Nottingham Teachers Strike Sees Thousands Of Pupils Missing Lessons

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The April strikes are the second wave to hit Nottingham schools, after teachers walked out in November over pensions
The April strikes are the second wave to hit Nottingham schools, after teachers walked out in November over pensions

Thousands of children are missing lessons as teachers in Nottingham stage a walkout over proposed changes to school term dates.

Nottingham City Council are planning to introduce a five-term academic year with a shorter summer break in order to boost attainment. But members of the National Union of Teachers (NUT) have downed tools in protest at the plans which they say will be disruptive to pupils.

Around 4,400 children are set to miss a day of school as the strike forced 12 schools to fully close and 33 to partially close, local paper the Nottingham Post estimated.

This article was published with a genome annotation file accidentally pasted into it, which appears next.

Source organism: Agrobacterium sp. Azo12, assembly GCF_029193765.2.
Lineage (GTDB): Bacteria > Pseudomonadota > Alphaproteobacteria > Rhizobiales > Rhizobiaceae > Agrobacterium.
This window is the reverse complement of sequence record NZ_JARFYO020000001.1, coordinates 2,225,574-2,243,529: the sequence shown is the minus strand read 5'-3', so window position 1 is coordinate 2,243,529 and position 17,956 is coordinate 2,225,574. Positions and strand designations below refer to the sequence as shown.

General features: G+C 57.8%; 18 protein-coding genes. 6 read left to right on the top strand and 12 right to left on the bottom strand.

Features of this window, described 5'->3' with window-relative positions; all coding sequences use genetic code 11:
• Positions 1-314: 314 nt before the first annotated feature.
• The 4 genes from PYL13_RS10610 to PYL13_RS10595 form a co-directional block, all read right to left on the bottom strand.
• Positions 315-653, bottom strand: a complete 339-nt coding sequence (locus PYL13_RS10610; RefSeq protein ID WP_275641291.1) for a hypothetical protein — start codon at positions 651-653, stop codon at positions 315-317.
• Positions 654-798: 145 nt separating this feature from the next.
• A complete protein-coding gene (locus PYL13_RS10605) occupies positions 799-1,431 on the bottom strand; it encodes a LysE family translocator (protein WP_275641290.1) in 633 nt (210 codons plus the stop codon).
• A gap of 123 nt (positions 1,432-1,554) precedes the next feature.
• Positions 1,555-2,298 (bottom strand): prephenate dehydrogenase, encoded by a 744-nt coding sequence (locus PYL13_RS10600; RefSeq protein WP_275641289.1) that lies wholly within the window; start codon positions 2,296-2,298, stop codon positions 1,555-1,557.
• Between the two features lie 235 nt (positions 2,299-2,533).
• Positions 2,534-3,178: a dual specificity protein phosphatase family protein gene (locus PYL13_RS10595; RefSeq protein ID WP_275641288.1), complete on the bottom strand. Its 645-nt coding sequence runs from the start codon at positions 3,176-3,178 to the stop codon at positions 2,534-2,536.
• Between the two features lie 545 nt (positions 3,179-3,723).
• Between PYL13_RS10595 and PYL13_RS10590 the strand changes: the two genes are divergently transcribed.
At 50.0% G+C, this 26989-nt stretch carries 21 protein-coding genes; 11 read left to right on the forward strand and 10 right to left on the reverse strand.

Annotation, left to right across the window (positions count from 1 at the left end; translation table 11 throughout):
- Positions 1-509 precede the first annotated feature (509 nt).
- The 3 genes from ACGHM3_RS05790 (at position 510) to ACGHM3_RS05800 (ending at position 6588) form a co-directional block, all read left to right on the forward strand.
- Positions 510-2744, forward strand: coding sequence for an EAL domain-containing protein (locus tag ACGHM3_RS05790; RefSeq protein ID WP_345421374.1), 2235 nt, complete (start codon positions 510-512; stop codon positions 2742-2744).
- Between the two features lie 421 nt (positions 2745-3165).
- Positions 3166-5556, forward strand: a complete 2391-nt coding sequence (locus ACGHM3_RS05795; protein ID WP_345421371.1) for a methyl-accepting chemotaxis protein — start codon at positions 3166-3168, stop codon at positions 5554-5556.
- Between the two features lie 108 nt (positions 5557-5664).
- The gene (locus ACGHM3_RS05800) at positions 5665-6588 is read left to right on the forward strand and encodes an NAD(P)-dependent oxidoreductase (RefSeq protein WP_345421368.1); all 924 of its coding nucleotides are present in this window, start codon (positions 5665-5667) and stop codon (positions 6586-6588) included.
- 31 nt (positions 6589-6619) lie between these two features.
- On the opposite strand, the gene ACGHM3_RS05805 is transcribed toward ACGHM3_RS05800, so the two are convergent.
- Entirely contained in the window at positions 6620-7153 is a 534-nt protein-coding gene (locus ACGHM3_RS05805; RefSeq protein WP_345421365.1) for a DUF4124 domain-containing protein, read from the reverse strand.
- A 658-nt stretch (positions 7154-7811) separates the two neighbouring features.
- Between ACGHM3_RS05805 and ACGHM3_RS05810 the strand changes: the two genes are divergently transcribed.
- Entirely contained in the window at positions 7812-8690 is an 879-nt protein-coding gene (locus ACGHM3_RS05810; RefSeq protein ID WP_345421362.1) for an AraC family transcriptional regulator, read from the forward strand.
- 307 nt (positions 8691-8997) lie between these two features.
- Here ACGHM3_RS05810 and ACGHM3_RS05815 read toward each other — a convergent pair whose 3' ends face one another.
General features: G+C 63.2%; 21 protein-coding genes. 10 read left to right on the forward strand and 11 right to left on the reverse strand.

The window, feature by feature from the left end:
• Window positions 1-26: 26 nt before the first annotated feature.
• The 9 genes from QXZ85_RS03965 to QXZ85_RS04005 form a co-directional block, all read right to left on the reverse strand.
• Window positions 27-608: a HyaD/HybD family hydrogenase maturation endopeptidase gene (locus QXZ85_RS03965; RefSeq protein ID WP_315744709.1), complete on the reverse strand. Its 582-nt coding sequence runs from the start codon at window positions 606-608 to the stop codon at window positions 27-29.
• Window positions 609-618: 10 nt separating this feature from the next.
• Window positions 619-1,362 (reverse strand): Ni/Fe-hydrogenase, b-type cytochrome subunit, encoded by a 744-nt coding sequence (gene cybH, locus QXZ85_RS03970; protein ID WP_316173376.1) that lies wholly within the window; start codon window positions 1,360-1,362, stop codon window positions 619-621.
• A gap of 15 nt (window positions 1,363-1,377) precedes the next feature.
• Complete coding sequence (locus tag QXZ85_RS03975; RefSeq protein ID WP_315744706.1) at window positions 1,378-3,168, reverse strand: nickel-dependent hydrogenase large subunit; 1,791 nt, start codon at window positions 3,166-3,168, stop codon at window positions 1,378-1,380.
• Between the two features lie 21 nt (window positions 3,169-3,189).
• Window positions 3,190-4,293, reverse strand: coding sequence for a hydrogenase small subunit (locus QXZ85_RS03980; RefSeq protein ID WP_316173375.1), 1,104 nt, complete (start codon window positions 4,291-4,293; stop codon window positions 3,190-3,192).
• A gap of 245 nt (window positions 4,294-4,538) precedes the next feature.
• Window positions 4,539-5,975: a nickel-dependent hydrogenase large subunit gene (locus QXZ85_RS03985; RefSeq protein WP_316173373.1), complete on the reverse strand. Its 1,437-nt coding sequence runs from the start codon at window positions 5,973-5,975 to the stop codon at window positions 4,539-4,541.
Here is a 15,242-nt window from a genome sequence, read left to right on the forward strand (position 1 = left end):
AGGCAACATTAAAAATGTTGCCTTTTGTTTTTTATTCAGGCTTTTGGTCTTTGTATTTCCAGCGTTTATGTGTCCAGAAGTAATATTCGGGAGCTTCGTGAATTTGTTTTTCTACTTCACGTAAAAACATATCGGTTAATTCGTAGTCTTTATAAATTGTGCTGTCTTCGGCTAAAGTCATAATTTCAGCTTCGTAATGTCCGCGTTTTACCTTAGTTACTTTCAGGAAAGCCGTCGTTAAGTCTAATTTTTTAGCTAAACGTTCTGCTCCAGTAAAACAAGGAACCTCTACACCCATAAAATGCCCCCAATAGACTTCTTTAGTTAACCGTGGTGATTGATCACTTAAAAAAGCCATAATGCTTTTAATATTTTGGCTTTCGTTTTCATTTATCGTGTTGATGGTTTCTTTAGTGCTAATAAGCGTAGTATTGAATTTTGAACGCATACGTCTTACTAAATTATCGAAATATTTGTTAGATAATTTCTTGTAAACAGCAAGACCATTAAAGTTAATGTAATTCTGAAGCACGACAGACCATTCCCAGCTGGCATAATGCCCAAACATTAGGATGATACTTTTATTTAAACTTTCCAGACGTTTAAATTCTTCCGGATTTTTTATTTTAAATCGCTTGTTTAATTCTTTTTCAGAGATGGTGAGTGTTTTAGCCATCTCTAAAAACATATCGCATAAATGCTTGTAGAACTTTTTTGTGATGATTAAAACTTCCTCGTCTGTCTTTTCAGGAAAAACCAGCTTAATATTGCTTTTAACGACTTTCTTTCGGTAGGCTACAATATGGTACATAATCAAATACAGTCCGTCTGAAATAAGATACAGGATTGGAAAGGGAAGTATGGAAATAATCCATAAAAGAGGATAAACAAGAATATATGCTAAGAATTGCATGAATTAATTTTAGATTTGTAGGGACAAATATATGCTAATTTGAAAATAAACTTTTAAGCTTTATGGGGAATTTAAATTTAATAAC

Assistant secretary of Nottingham's NUT John Illingworth said the union did not take the action "lightly".

"The council hasn't backed down on this issue so we have to get the message across because this move will have a negative impact on children."

The council has argued the new system, which would include fortnight breaks in May and October would help pace pupils' education and ease childcare issues during the summer.

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Members of other teaching unions such as the NASUWAT and Association of Teachers and Leaders are not striking.

The council released a statement saying the "bold step" was proposed to ensure the school year structure supports pupils' learning and boosts chances of achieving their full potential.

"Many children simply fall out of the habit of learning over the long summer break so by shortening it to just over four weeks, there is a greater chance that pupils will remember their lessons and return to school in the autumn ready to learn."

The council added it hoped the move would improve attendance.